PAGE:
The Government of Canada has historically opposed the calls of its western allies to undermine the encryption protocols and associated applications that secure Canadians’ communications and devices from criminal and illicit activities. In particular, over the past two years the Minister of Public Safety, Ralph Goodale, has communicated to Canada’s Five Eyes allies that Canada will neither adopt or advance an irresponsible encryption policy that would compel private companies to deliberately inject weaknesses into cryptographic algorithms or the applications that facilitate encrypted communications. This year, however, the tide may have turned, with the Minister apparently deciding to adopt the very irresponsible encryption policy position he had previously steadfastly opposed. To be clear, should the Government of Canada, along with its allies, compel private companies to deliberately sabotage strong and robust encryption protocols and systems, then basic rights and freedoms, cybersecurity, economic development, and foreign policy goals will all be jeopardized.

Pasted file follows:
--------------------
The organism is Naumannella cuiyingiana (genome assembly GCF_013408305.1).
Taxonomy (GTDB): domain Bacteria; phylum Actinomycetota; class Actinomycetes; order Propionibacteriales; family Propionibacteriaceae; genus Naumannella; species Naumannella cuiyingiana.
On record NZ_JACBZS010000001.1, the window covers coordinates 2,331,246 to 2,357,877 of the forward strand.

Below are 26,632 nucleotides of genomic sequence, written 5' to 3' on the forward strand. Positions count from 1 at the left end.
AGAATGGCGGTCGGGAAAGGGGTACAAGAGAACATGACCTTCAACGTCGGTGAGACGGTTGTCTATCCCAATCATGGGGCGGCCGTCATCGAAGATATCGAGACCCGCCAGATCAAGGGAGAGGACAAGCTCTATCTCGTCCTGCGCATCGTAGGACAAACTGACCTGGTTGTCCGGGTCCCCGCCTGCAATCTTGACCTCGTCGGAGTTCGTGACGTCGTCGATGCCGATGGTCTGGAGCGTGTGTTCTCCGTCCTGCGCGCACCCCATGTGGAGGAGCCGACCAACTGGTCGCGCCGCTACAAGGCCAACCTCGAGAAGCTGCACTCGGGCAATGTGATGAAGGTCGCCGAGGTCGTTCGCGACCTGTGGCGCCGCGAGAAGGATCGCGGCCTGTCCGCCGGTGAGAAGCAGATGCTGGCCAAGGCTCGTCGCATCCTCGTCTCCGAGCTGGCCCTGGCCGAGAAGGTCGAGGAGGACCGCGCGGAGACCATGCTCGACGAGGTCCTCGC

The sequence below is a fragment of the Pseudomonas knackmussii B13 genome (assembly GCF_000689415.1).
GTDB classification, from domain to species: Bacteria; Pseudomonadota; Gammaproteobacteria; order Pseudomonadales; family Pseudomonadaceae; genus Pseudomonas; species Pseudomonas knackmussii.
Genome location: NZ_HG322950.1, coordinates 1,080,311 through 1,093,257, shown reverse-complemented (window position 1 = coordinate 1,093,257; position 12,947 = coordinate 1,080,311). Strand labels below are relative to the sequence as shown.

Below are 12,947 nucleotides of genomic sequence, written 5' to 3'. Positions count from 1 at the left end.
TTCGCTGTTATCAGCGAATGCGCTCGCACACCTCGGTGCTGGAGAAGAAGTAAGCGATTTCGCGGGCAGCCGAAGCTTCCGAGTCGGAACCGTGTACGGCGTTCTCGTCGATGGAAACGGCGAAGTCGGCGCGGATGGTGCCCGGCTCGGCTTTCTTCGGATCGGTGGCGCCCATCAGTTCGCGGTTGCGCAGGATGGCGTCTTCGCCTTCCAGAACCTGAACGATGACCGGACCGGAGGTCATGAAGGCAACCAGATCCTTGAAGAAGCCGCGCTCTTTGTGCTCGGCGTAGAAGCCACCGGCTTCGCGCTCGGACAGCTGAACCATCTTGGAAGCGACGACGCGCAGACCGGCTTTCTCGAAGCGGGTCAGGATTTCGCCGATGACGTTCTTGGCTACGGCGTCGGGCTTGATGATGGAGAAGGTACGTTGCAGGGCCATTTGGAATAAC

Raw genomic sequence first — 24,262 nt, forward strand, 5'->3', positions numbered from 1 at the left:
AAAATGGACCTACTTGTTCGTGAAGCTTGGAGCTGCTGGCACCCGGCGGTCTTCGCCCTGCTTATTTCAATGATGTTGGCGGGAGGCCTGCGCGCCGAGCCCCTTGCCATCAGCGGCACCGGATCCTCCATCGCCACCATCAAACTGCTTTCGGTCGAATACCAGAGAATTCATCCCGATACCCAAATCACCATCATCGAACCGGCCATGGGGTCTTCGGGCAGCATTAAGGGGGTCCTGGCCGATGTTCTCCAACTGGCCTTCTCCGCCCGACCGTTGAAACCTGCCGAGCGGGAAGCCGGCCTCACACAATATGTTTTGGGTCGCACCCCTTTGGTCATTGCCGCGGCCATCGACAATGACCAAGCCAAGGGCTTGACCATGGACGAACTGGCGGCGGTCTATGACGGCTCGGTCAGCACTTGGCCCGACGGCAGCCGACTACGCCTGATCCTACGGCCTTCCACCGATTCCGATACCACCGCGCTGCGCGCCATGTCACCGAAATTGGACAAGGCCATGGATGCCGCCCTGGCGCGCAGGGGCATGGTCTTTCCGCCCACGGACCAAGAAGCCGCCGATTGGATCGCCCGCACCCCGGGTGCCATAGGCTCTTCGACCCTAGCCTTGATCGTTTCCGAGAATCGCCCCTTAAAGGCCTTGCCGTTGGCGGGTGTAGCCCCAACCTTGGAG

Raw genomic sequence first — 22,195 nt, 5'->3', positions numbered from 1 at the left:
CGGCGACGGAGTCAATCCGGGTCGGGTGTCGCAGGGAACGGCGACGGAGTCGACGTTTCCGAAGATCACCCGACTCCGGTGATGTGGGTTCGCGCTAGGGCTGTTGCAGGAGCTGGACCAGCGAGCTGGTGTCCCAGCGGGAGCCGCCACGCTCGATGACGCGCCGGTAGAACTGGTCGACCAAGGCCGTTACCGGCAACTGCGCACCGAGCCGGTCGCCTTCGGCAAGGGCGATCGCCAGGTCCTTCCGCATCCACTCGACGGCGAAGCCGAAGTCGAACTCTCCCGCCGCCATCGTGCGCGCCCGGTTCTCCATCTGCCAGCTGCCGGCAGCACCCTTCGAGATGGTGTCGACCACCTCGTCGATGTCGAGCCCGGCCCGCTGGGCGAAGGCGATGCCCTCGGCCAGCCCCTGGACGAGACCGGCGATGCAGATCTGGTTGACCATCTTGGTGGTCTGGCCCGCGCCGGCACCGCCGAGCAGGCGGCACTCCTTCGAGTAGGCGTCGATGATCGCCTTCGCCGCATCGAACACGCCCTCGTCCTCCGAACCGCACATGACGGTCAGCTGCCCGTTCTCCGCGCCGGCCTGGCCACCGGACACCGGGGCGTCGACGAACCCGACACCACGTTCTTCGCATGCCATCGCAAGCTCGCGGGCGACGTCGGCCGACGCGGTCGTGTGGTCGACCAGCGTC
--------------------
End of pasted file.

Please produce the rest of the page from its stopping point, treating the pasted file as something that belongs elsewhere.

This article begins by briefly outlining the history and recent developments in the Canadian government’s thinking about strong encryption. Next, the article showcases how government agencies have failed to produce reliable information which supports the Minister’s position that encryption is significantly contributing to public safety risks. After outlining the government’s deficient rationales for calling for the weakening of strong encryption, the article shifts to discuss the rights which are enabled and secured as private companies integrate strong encryption into their devices and services, as well as why deliberately weakening encryption will lead to a series of deeply problematic policy outcomes. The article concludes by summarizing why it is important that the Canadian government walk back from its newly adopted irresponsible encryption policy.